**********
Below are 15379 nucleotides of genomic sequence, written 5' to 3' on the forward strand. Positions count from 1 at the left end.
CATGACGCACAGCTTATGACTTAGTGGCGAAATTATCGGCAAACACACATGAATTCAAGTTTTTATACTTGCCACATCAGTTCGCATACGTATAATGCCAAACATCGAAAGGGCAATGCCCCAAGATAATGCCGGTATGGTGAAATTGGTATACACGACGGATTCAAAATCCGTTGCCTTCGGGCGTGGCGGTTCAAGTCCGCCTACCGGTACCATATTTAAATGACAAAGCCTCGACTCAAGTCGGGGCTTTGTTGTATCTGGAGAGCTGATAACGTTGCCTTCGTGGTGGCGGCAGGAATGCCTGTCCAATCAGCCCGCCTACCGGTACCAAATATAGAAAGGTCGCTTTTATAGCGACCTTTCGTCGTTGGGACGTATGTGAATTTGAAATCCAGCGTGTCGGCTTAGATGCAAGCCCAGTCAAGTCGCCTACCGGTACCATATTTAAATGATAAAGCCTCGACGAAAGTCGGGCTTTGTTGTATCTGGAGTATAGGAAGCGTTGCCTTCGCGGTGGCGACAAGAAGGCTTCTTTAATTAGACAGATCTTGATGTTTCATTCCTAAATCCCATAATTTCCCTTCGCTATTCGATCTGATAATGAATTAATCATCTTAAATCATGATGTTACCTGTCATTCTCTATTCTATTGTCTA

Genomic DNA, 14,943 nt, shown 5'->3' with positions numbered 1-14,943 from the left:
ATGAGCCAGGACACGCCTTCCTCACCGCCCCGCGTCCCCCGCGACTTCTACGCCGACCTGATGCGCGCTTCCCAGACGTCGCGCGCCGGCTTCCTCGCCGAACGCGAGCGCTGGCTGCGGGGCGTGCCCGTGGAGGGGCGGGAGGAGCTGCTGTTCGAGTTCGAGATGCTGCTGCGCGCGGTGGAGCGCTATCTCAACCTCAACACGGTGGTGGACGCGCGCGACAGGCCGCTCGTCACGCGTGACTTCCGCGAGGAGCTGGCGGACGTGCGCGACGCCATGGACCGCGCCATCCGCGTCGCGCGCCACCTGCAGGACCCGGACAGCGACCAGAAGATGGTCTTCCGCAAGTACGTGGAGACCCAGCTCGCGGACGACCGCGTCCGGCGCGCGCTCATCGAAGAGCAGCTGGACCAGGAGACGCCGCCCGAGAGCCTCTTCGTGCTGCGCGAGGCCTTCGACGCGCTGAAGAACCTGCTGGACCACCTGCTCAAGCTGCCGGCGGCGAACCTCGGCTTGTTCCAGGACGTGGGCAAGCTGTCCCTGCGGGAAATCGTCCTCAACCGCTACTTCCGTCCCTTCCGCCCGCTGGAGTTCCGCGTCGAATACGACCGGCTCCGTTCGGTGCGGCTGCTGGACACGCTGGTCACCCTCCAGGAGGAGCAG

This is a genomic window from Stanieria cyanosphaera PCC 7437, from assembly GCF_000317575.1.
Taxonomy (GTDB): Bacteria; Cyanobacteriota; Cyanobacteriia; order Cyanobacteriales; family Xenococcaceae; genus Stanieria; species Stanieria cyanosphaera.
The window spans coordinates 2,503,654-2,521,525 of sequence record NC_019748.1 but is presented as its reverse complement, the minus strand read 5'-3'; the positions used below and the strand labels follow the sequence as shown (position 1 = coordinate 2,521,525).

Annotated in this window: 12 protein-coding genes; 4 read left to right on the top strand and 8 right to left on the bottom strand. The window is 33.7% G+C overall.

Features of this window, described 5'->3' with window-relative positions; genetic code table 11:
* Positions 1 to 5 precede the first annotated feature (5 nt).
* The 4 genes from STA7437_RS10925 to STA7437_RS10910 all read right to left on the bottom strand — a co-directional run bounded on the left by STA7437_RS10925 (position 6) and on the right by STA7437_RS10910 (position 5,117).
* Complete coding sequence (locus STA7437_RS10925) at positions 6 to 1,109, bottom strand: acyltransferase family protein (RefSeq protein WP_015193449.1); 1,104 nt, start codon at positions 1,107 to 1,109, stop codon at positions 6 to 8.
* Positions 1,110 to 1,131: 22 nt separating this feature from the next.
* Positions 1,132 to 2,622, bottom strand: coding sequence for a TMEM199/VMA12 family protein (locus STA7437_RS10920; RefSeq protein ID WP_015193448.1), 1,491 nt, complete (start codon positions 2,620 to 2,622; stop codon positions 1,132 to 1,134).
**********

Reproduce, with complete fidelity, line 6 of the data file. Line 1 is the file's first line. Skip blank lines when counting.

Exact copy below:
Taxonomy (GTDB): Bacteria; Cyanobacteriota; Cyanobacteriia; order Cyanobacteriales; family Xenococcaceae; genus Stanieria; species Stanieria cyanosphaera.